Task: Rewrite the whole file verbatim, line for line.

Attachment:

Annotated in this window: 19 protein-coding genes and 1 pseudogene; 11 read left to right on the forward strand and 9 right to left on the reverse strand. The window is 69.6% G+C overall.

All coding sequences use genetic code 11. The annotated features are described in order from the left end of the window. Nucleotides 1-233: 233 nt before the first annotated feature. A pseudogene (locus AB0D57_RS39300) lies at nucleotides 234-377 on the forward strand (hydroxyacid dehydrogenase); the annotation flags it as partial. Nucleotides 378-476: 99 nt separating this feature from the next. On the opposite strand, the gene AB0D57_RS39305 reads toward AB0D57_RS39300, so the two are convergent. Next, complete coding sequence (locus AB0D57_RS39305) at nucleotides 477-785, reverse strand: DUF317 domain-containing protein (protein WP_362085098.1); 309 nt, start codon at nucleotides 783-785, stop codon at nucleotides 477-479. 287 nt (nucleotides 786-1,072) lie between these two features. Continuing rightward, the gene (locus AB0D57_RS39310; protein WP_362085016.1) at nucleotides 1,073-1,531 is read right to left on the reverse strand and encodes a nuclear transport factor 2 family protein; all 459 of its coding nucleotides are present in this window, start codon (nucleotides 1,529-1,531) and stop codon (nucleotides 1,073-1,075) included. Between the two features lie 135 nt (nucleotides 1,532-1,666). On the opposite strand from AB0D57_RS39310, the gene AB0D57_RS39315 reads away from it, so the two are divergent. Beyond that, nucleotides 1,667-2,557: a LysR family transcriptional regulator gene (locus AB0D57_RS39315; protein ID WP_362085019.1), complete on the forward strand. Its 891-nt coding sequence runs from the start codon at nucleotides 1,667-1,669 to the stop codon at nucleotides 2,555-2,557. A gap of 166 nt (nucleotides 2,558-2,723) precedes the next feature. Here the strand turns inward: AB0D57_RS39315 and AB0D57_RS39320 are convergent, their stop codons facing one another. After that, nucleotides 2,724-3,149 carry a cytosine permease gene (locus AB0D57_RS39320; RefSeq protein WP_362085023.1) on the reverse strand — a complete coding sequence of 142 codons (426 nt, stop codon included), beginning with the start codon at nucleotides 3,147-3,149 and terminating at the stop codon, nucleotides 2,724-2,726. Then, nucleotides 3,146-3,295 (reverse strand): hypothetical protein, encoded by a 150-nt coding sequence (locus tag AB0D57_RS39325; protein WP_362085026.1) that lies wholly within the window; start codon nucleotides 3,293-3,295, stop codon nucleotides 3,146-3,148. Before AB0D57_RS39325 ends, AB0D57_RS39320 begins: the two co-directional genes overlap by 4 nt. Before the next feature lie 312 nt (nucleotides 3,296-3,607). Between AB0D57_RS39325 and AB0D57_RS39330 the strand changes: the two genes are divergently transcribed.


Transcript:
Annotated in this window: 19 protein-coding genes and 1 pseudogene; 11 read left to right on the forward strand and 9 right to left on the reverse strand. The window is 69.6% G+C overall.

All coding sequences use genetic code 11. The annotated features are described in order from the left end of the window. Nucleotides 1-233: 233 nt before the first annotated feature. A pseudogene (locus AB0D57_RS39300) lies at nucleotides 234-377 on the forward strand (hydroxyacid dehydrogenase); the annotation flags it as partial. Nucleotides 378-476: 99 nt separating this feature from the next. On the opposite strand, the gene AB0D57_RS39305 reads toward AB0D57_RS39300, so the two are convergent. Next, complete coding sequence (locus AB0D57_RS39305) at nucleotides 477-785, reverse strand: DUF317 domain-containing protein (protein WP_362085098.1); 309 nt, start codon at nucleotides 783-785, stop codon at nucleotides 477-479. 287 nt (nucleotides 786-1,072) lie between these two features. Continuing rightward, the gene (locus AB0D57_RS39310; protein WP_362085016.1) at nucleotides 1,073-1,531 is read right to left on the reverse strand and encodes a nuclear transport factor 2 family protein; all 459 of its coding nucleotides are present in this window, start codon (nucleotides 1,529-1,531) and stop codon (nucleotides 1,073-1,075) included. Between the two features lie 135 nt (nucleotides 1,532-1,666). On the opposite strand from AB0D57_RS39310, the gene AB0D57_RS39315 reads away from it, so the two are divergent. Beyond that, nucleotides 1,667-2,557: a LysR family transcriptional regulator gene (locus AB0D57_RS39315; protein ID WP_362085019.1), complete on the forward strand. Its 891-nt coding sequence runs from the start codon at nucleotides 1,667-1,669 to the stop codon at nucleotides 2,555-2,557. A gap of 166 nt (nucleotides 2,558-2,723) precedes the next feature. Here the strand turns inward: AB0D57_RS39315 and AB0D57_RS39320 are convergent, their stop codons facing one another. After that, nucleotides 2,724-3,149 carry a cytosine permease gene (locus AB0D57_RS39320; RefSeq protein WP_362085023.1) on the reverse strand — a complete coding sequence of 142 codons (426 nt, stop codon included), beginning with the start codon at nucleotides 3,147-3,149 and terminating at the stop codon, nucleotides 2,724-2,726. Then, nucleotides 3,146-3,295 (reverse strand): hypothetical protein, encoded by a 150-nt coding sequence (locus tag AB0D57_RS39325; protein WP_362085026.1) that lies wholly within the window; start codon nucleotides 3,293-3,295, stop codon nucleotides 3,146-3,148. Before AB0D57_RS39325 ends, AB0D57_RS39320 begins: the two co-directional genes overlap by 4 nt. Before the next feature lie 312 nt (nucleotides 3,296-3,607). Between AB0D57_RS39325 and AB0D57_RS39330 the strand changes: the two genes are divergently transcribed.